During Monday’s interview, Bowman said he is mostly concerned with his patients. Last week, the staff at his office — Riverside Medical Associates in North Wilkesboro — sent out 4,000 letters to patients and their families. The letters explained that his practice is still open and that provisions would be taken to provide medical attention for patients in the future. “I would like to make sure that the community and my patients know they will be taken care of and that they will have good medical coverage here at Riverside Medical Associates during any future leave of absence that I may have to take,” Bowman said.Freedman added, “He spent his lifetime serving the people of Wilkes County. He truly feels he has let them (his patients) and his political constituents down. He has been cooperative throughout this investigation and has tried to make it the least harmful as possible to those people.” Bowman is one of three Republicans on the five-seat county board of commissioners. He was elected for a two-year term last year after a third-place finish for three seats. Bowman, however, can never run for office again since the charge in the plea is a felony.
leaving the board, he said, “When I resign my seat as a county commissioner, I
am confident that the current board of commissioners will find a good
replacement who is conscious of the current problems with regard to our citizens
paying too much tax, and hopefully there will be some sort of tax relief soon. I
hope they pick someone with experience, who know who to deal with the issues
that affect the public.” Wilkes GOP leaders will nominate possible Republican
candidates to replace Bowman on the board. The choice, however, is up to
commissioners. Sources say Zach Henderson, who ran unsuccessfully last year, may
be among the recommendations. Bowman said his leaving the board should have no
adverse affect on county government. “I think our current commissioners are
excellent men,” he said. “Even though there have been occasional
disagreements on some issues, I believe they have good intentions.” He added,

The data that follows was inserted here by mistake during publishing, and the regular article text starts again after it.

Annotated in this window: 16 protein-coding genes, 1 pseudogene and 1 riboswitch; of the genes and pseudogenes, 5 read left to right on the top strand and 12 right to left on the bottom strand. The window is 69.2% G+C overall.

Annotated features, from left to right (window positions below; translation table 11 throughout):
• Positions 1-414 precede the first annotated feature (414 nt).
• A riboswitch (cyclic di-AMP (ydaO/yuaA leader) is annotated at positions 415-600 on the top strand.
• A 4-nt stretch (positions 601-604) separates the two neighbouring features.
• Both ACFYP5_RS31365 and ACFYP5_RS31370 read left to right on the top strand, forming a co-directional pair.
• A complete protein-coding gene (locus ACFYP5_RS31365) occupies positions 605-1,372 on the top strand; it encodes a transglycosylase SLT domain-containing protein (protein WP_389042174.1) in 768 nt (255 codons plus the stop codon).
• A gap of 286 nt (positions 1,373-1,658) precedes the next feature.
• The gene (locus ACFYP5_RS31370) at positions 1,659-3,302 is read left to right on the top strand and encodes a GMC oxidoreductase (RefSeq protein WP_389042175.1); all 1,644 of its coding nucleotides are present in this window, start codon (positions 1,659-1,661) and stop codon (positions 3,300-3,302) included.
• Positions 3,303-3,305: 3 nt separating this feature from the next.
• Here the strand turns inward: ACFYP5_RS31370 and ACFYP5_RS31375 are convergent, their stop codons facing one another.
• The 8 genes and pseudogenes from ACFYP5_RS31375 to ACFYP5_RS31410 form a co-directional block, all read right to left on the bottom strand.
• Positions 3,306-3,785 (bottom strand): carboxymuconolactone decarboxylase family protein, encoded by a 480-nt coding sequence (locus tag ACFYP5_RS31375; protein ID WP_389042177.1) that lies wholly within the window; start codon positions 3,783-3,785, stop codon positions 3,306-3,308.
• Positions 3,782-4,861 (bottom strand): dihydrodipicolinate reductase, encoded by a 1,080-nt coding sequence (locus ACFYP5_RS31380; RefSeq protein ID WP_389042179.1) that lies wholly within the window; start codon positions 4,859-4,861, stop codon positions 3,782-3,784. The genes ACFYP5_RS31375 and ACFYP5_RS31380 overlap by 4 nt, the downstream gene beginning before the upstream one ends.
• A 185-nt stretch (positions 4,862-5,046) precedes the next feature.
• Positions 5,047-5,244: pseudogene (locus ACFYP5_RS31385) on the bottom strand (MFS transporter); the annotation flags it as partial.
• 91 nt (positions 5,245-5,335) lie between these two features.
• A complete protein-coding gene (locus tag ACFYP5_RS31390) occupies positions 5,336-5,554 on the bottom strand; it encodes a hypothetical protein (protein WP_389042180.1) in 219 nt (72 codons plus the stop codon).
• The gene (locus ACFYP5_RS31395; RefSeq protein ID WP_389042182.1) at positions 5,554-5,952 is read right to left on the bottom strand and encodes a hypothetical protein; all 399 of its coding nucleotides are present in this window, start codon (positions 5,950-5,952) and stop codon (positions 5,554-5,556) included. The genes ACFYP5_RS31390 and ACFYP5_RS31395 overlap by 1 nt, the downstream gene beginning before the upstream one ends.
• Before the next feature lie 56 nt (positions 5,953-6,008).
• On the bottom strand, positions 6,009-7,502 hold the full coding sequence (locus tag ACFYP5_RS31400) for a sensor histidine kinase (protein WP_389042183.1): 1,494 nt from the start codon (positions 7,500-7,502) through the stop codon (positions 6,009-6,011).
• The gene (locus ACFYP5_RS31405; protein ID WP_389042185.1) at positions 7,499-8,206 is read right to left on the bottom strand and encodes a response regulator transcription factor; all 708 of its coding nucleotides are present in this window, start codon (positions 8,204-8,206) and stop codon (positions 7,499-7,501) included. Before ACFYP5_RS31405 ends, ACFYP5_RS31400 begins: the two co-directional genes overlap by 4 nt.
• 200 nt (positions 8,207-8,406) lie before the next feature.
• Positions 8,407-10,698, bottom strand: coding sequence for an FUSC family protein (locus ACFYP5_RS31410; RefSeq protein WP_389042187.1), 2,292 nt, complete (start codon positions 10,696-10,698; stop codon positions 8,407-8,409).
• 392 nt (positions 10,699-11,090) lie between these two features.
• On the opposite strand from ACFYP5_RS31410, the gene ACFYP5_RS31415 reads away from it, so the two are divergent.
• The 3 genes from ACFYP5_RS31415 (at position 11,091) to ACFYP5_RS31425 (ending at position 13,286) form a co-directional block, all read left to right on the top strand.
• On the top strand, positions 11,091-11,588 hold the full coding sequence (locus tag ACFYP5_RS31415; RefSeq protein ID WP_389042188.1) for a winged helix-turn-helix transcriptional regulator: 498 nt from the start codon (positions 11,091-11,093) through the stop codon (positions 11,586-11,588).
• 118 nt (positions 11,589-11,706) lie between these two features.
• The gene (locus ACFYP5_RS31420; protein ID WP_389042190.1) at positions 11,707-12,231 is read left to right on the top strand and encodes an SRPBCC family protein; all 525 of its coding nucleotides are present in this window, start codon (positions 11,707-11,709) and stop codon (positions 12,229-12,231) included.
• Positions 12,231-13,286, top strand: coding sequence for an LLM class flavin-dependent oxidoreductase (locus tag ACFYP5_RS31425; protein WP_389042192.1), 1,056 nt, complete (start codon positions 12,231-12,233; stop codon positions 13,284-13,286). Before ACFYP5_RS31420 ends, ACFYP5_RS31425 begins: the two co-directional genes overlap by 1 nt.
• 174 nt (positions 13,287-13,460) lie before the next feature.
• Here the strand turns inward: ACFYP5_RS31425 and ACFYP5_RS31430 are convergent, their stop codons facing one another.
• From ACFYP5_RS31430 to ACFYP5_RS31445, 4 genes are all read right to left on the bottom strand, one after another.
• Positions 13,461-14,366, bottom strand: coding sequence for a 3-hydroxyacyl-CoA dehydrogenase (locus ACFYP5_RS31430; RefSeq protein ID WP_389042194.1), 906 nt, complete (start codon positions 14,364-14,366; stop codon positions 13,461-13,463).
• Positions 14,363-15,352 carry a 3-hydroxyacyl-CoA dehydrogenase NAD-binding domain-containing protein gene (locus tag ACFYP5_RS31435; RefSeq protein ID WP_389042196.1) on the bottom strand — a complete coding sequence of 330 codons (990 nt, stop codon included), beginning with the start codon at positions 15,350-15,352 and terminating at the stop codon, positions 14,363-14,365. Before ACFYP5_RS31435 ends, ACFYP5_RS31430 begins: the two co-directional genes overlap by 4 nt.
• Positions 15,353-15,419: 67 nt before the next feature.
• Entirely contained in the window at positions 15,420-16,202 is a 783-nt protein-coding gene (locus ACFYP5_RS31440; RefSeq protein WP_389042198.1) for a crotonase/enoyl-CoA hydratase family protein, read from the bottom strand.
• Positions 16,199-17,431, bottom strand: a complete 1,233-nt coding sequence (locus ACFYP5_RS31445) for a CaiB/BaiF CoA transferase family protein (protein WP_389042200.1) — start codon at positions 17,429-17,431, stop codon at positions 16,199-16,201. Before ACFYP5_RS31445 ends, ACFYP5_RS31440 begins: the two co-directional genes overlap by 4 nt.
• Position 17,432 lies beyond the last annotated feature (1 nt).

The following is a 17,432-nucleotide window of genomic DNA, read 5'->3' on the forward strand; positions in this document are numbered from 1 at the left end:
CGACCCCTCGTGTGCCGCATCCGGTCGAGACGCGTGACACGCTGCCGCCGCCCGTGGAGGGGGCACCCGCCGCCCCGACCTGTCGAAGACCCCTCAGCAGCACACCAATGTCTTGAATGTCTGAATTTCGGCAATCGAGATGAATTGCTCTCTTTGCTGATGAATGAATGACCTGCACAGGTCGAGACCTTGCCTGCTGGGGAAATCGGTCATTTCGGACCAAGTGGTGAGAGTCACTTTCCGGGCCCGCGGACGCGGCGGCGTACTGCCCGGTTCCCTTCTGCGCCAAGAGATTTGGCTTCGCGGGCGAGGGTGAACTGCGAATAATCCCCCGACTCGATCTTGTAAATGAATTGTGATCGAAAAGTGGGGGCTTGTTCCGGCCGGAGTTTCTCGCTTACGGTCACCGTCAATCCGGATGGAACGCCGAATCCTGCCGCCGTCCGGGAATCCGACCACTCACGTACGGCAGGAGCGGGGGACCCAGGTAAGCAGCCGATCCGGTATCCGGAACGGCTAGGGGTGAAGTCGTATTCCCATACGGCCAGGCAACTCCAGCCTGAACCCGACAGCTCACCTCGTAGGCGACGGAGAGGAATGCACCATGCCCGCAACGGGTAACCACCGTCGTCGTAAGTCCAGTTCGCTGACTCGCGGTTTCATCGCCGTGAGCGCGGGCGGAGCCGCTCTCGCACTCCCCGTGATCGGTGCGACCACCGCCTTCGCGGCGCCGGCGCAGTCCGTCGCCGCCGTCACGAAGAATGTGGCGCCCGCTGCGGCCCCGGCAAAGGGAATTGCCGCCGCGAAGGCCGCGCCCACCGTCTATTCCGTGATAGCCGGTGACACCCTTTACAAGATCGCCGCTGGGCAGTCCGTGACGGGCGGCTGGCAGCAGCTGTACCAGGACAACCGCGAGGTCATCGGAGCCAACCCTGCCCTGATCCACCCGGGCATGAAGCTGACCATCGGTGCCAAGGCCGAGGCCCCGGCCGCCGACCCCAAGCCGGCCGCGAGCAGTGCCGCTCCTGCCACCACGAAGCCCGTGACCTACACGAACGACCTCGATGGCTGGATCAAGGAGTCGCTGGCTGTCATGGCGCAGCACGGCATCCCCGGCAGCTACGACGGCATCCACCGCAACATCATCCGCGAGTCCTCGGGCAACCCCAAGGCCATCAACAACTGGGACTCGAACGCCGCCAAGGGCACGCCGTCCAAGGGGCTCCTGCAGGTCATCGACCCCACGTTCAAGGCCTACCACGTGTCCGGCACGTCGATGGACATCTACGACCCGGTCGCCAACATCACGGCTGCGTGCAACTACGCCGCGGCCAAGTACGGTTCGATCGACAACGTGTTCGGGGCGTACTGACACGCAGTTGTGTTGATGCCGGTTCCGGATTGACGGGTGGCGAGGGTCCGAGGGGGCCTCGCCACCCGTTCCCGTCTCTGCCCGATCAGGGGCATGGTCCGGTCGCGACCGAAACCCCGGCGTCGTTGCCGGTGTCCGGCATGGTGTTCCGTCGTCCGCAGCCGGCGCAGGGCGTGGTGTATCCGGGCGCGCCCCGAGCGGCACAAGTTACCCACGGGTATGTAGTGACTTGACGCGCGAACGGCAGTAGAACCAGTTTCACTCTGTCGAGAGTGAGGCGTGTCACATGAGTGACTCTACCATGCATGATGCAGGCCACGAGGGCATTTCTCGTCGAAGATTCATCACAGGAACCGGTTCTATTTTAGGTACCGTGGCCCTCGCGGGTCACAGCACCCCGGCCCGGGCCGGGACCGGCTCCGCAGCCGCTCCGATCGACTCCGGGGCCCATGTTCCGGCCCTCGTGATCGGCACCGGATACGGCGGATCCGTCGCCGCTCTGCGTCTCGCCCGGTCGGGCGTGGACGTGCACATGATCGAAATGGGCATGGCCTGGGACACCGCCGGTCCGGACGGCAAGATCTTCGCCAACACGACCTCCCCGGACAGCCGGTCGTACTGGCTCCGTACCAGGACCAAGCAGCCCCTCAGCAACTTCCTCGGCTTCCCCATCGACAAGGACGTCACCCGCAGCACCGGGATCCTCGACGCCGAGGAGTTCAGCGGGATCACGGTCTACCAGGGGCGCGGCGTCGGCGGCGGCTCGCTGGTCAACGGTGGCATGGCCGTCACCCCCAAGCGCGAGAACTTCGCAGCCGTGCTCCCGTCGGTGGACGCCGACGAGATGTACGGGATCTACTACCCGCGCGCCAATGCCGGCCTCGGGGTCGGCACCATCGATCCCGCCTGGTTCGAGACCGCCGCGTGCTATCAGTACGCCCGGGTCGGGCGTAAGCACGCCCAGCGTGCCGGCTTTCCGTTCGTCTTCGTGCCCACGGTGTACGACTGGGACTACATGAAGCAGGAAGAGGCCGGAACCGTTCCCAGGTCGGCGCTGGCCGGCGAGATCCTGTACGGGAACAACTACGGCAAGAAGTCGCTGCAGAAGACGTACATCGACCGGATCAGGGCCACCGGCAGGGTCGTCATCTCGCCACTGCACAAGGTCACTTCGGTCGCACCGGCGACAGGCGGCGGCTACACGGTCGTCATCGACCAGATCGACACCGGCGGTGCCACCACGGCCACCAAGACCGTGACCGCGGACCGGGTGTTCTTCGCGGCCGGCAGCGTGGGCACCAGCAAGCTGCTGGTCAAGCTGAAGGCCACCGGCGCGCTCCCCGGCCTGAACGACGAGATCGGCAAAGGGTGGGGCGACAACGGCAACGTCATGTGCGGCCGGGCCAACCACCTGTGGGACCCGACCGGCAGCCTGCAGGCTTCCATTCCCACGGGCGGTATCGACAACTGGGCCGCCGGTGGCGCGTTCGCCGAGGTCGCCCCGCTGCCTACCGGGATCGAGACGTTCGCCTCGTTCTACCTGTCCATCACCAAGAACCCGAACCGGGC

“They’ll do just fine. I’d like to think I brought some experience to the
board. It’s been a pleasure working with them.” Bowman previously served on
the county board from 1994 to 1998. He was chairman for two of those years. He
has been a doctor since 1977 and has acquired nearly 10,000 patients during that
Republican Steve Foster says he wants the North Wilkesboro’s mayor seat and plans to run for the post. Foster, 52, who is mayor pro tem, told The Record this week that he will file to run for the office next month. The filing period opens at noon July 6 and closes at noon Aug. 3. A GOP primary seems likely. Mayor Conley Call. Call, also a Republican, told The Record on Tuesday that he will run for reelection. A primary would be held on Sept. 25. Elections are scheduled for Nov. 6.
Foster said he will run for the post because the town needs strong leadership. “You can’t be afraid to make decisions,” he said. “I’m the one that has to put my head on my pillow at night and knows if what I did was right.” Economic development is a key issue for the town, he added. “One of the first things I would do as mayor is appoint someone to recruit industry,” Foster said. “This would help both the town and the county.” He added, “I want to see North Wilkesboro grow again. You can look around and see all these empty buildings. Businesses are not going to come to us. We have to go out and get them.” A mayor shouldn’t fear the issues, Foster said. “Being mayor is not a popularity contest,” he said. “I’m not afraid to make a stance.” This winter commissioners ordered an investigation into alleged misuse of town funds. During that period, Foster said, “The mayor was out of town on numerous occasions and I was left to answer questions.” Shedding light on the financial problems, he said, “We’re very careful in how we do business now. We run it like a business. Tax money is being scrutinized.” Foster was elected to a four-year term on the town board in 1999. He was appointed mayor pro tem after collecting the most votes. If elected mayor, a Republican will be appointed by the town board to fill the vacated seat. Foster is employed as a supervisor at Tyson Foods. He is married to Betty Kilby Foster. They have two children, Jenni and Beau.